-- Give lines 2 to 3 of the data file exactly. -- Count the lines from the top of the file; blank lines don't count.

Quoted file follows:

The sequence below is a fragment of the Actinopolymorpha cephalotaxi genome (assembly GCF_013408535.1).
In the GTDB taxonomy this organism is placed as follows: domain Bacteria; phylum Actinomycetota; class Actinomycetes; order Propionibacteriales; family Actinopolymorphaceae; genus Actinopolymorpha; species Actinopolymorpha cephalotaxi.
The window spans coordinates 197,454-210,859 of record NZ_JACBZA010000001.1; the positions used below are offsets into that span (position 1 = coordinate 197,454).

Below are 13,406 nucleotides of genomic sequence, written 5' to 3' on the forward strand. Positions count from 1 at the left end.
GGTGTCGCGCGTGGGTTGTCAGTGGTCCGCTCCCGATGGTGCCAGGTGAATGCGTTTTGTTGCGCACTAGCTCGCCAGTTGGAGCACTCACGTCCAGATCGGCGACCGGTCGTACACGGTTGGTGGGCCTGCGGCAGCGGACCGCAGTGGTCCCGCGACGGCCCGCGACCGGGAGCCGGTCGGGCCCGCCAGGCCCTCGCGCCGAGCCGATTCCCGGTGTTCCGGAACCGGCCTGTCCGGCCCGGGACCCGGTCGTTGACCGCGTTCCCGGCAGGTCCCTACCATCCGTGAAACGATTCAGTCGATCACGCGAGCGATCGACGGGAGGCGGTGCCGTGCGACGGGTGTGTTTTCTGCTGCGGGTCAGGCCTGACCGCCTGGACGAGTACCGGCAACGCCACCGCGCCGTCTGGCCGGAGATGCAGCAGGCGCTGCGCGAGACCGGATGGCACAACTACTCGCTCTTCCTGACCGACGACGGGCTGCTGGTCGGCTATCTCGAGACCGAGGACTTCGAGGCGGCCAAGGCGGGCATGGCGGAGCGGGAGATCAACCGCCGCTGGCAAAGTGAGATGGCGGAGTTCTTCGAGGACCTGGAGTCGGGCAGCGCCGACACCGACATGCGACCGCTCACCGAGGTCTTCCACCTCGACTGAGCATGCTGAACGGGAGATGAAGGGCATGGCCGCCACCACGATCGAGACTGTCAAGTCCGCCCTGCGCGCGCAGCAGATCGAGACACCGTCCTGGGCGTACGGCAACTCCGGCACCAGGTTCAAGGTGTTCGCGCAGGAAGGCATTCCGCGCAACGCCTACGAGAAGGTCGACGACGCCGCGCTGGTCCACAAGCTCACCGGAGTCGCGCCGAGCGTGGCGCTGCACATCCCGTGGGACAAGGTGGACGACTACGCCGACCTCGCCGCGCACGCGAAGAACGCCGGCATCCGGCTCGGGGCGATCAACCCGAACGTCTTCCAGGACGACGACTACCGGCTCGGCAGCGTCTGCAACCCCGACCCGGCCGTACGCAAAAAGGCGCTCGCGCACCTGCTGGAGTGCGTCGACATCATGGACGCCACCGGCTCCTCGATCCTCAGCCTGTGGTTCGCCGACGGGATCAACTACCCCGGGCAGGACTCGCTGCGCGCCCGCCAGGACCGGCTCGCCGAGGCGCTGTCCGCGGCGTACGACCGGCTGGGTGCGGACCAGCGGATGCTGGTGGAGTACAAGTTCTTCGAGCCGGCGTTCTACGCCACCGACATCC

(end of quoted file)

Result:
In the GTDB taxonomy this organism is placed as follows: domain Bacteria; phylum Actinomycetota; class Actinomycetes; order Propionibacteriales; family Actinopolymorphaceae; genus Actinopolymorpha; species Actinopolymorpha cephalotaxi.
The window spans coordinates 197,454-210,859 of record NZ_JACBZA010000001.1; the positions used below are offsets into that span (position 1 = coordinate 197,454).